Nestled between stories about Miley Cyrus and Liam Hemsworth’s breakup, the need for a more inclusive retelling of the Cinderella fairy tale, and news about the K-pop group BTW taking an “extended break,” Teen Vogue is attempting to make the argument that the Second Amendment is a tool of white supremacy. This isn’t just a hot take, it’s bad history. Even more, in trying to make his argument, author Joshua Manson ends up arguing against himself.
Earlier this year, for the first time in a quarter century, the U.S. House of Representatives passed a major piece of gun control legislation. Its provisions are modest at best — it would expand background checks, mandating them for all person-to-person sales, which would technically close the gun-show loophole — and the bill has stalled in the Senate.But before the legislation was voted on, Representative Doug Collins of Georgia took the opportunity to sneak in an anti-immigrant provision. Capitalizing on the bill’s mandate for widespread background checks, Rep. Collins’a addition requires the background check system to notify U.S. Immigration and Customs Enforcement (ICE) if an undocumented immigrant tries to purchase a gun.Whether he knew it or not, Rep. Collins was tapping into a long political tradition when he “married” gun control legislation with racism and xenophobia. At several moments in American political history, gun control provisions like the one Rep. Collins added to HR 8 have been used to maintain white supremacy.
Fearing that former slaves would seek revenge on their masters, and knowing that many black Americans now had military experience under their belt from their war service, several Southern states passed explicitly racist gun control measures to disarm black Southerners. Mississippi banned black residents from owning guns or bowie knives. Alabama prohibited black residents from owning or carrying any “deadly weapon.” Florida required black residents to receive judicial authorization before acquiring guns.
Northern politicians took the threat of racialized gun control in the South seriously. When debating what became the Fourteenth Amendment, the purpose of which was to ensure formal racial equality for all Americans, one senator said the core purpose of the bill was to “restrain the power of the states and compel them in all times to respect these great fundamental guarantees…secured by the first eight amendments of the Constitution [including] the right to keep and bear arms.” Later that year, Congress passed the Freedmen’s Bureau Act, which provided relief to former slaves, protecting certain critical political and legal rights that Southern states were denying them, including their Second Amendment right to bear arms.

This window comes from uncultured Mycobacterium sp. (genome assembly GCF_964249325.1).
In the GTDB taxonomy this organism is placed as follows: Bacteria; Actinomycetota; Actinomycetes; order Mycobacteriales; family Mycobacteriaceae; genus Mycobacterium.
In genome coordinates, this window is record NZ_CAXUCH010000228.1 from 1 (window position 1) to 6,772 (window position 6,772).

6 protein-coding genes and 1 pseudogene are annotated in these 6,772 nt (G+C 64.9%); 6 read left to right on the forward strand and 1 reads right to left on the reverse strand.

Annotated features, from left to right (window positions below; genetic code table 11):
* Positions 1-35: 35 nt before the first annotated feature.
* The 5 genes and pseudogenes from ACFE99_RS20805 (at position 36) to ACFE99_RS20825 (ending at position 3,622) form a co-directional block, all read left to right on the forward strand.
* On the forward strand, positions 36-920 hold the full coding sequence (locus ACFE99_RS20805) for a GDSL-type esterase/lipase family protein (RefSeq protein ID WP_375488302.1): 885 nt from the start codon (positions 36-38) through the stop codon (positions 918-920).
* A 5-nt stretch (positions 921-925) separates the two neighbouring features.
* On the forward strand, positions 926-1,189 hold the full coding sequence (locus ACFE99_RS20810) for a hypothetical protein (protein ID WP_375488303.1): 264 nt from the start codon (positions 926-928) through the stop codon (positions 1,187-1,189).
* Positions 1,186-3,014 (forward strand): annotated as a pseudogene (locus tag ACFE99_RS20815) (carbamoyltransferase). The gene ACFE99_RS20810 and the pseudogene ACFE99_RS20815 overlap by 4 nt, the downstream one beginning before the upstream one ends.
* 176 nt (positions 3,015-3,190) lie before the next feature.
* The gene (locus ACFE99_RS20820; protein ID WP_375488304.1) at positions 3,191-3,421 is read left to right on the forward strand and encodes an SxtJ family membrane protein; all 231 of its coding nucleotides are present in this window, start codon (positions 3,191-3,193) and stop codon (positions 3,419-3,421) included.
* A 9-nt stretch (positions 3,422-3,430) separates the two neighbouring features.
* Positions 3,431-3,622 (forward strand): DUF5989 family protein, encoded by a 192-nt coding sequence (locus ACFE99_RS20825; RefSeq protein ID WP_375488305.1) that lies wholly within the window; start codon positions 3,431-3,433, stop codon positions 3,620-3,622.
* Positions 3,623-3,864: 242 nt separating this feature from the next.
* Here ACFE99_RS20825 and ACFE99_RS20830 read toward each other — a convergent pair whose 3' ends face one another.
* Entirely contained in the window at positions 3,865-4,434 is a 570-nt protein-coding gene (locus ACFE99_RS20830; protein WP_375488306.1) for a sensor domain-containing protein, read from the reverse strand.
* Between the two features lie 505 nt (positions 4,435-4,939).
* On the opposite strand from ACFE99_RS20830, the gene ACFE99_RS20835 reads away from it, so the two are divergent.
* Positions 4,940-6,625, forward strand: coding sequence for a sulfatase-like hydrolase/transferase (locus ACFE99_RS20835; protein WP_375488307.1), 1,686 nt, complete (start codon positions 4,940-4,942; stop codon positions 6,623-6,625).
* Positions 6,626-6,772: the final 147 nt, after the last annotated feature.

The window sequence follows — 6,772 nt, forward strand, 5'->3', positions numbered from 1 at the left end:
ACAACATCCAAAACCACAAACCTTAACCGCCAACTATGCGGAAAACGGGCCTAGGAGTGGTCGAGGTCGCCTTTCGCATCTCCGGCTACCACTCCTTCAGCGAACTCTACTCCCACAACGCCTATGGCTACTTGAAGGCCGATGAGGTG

So, the Second Amendment protections for newly freed slaves were an explicit part of the debate over the Fourteenth Amendment, yet the Second Amendment is a tool of white supremacy? This is getting really confusing.
Gun control is not inherently racist, nor is advocating for gun rights inherently anti-racist. But the use of gun restrictions as a Trojan horse to insult, harm, and disenfranchise minority Americans is an old, ugly political tradition.
That is how President Trump’s tweet about “marry[ing]” background checks with calls to restrict immigration and Rep. Collins’s insertion of an anti-immigrant provision into a gun control bill must be understood. Rather than just taking a page out the president’s anti-immigrant playbook, Trump and the GOP congressmen were also tapping into a much deeper, sinister strain of American racism — of dressing up racism as sensible policy.
So basically this is just an ORANGE MAN BAD argument dressed up as a really bad history lesson. Manson’s right about gun control being used to harm minority Americans, but again, that’s the exact opposite argument from the headline at Teen Vogue. Even today gun control laws like New York’s handgun licensing laws are disproportionately used against young men of color, and the gun control platforms put out by candidates like Elizabeth Warren and Cory Booker would only add to the disparity. I think Teen Vogue needs to re-write their story, instead of trying to re-write history.
And if you’d like a much better look at how guns have been used by black Americans to protect themselves and their freedom, check out Charles Cobb’s This Nonviolent Stuff Will Get You Killed: How Guns Made the Civil Rights Movement Possible as well as Professor Nicholas Johnson’s Negroes And The Gun: The Black Tradition of Arms. Both are incredibly well-written books that document how the Second Amendment has been used to defend and advance liberty throughout our nation’s history.